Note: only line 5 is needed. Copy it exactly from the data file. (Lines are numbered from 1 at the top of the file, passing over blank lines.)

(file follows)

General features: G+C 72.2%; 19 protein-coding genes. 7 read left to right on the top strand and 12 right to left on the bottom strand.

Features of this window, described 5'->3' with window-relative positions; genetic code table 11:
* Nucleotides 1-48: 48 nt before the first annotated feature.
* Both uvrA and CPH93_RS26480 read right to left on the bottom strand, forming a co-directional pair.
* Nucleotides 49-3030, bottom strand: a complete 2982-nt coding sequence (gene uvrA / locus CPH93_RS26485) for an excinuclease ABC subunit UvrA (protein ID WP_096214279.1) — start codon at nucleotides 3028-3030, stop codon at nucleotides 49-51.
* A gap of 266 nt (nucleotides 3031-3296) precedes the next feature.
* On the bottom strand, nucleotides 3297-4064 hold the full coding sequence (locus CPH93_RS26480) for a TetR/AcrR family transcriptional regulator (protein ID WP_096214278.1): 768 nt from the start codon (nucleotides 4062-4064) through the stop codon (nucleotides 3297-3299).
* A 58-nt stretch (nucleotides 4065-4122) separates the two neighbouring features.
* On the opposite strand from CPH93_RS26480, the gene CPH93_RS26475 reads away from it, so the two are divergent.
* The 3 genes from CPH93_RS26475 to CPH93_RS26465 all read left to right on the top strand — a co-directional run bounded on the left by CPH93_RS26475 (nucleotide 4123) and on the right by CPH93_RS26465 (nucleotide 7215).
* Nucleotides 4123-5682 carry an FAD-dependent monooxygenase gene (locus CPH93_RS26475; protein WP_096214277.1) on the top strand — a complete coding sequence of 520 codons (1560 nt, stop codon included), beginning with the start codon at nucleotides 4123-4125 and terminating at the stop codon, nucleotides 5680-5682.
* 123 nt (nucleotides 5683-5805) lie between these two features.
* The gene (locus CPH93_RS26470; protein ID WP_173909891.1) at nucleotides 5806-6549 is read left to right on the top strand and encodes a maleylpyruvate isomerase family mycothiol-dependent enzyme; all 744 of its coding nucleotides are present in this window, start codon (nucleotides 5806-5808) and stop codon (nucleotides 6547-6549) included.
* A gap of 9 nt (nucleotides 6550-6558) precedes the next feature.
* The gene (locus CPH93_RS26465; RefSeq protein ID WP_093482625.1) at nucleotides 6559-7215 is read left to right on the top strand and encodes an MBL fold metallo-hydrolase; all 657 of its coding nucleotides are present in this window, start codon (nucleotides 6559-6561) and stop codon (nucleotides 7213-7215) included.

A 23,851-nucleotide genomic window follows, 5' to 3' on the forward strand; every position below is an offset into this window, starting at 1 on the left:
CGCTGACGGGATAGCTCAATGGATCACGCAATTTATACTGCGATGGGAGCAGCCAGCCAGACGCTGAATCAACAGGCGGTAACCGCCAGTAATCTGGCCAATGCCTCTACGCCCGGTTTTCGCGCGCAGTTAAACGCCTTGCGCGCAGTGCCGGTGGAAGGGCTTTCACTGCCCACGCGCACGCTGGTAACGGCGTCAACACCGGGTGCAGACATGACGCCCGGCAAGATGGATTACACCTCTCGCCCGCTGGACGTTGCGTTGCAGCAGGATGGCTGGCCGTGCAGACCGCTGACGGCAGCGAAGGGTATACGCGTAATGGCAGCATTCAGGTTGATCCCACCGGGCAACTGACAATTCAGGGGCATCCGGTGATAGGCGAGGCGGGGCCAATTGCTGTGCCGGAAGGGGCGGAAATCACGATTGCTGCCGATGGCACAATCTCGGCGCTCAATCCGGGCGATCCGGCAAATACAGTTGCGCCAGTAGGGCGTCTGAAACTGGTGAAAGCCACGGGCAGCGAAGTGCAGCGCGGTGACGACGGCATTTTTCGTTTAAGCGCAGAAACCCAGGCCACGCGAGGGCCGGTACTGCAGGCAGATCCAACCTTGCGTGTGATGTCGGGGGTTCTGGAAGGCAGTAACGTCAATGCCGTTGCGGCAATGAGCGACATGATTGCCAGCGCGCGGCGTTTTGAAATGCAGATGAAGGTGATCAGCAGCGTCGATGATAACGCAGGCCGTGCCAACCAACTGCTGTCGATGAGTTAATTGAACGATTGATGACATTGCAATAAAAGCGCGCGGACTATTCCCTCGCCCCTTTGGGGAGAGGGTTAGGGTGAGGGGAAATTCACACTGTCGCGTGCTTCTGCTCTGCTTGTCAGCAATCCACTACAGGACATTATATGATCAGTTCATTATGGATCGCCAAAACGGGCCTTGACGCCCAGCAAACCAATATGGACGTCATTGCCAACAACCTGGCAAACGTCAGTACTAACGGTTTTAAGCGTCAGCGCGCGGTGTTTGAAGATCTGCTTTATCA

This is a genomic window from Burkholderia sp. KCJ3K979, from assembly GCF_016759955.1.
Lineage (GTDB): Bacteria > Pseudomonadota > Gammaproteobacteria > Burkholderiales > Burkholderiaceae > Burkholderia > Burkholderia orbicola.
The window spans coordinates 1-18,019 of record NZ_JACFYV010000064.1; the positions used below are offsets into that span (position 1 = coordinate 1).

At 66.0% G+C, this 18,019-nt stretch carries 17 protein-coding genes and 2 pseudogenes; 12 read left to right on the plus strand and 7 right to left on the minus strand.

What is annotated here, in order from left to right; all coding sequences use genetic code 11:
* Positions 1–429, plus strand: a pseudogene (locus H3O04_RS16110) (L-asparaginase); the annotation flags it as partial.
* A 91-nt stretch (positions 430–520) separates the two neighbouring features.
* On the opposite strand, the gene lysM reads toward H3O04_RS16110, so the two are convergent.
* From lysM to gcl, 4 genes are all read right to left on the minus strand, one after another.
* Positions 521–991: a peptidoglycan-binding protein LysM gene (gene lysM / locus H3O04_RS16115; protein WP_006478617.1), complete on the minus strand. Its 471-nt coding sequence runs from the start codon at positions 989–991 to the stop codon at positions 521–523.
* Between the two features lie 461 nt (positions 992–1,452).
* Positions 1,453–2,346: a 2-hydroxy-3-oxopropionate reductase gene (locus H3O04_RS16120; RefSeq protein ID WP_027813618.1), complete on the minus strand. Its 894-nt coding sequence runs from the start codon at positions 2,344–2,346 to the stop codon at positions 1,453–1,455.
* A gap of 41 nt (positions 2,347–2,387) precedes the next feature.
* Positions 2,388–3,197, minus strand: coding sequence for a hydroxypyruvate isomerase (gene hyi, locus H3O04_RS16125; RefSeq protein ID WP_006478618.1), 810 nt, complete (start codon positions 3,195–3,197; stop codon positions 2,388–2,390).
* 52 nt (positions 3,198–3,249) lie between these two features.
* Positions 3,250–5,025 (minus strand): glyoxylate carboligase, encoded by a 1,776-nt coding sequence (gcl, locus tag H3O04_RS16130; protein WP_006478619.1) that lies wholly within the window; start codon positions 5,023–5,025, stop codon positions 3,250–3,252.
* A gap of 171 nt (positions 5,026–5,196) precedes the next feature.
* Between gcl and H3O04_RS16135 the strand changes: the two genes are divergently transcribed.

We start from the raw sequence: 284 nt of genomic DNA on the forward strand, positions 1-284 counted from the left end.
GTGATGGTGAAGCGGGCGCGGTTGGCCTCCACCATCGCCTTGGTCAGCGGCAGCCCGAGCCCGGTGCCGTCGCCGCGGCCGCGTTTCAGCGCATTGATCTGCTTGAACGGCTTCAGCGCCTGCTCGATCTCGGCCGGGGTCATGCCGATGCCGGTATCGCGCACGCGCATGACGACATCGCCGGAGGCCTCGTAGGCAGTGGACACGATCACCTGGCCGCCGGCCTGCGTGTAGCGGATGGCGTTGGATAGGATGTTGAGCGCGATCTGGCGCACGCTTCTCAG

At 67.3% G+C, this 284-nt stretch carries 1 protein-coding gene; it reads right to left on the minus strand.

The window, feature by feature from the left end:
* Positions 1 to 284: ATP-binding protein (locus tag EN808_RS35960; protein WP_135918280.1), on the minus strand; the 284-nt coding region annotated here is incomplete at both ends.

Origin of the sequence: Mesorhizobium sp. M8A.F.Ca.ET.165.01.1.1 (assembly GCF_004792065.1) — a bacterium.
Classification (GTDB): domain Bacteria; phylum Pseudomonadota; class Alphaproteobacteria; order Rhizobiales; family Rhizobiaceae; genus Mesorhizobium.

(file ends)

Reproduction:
* Nucleotides 49-3030, bottom strand: a complete 2982-nt coding sequence (gene uvrA / locus CPH93_RS26485) for an excinuclease ABC subunit UvrA (protein ID WP_096214279.1) — start codon at nucleotides 3028-3030, stop codon at nucleotides 49-51.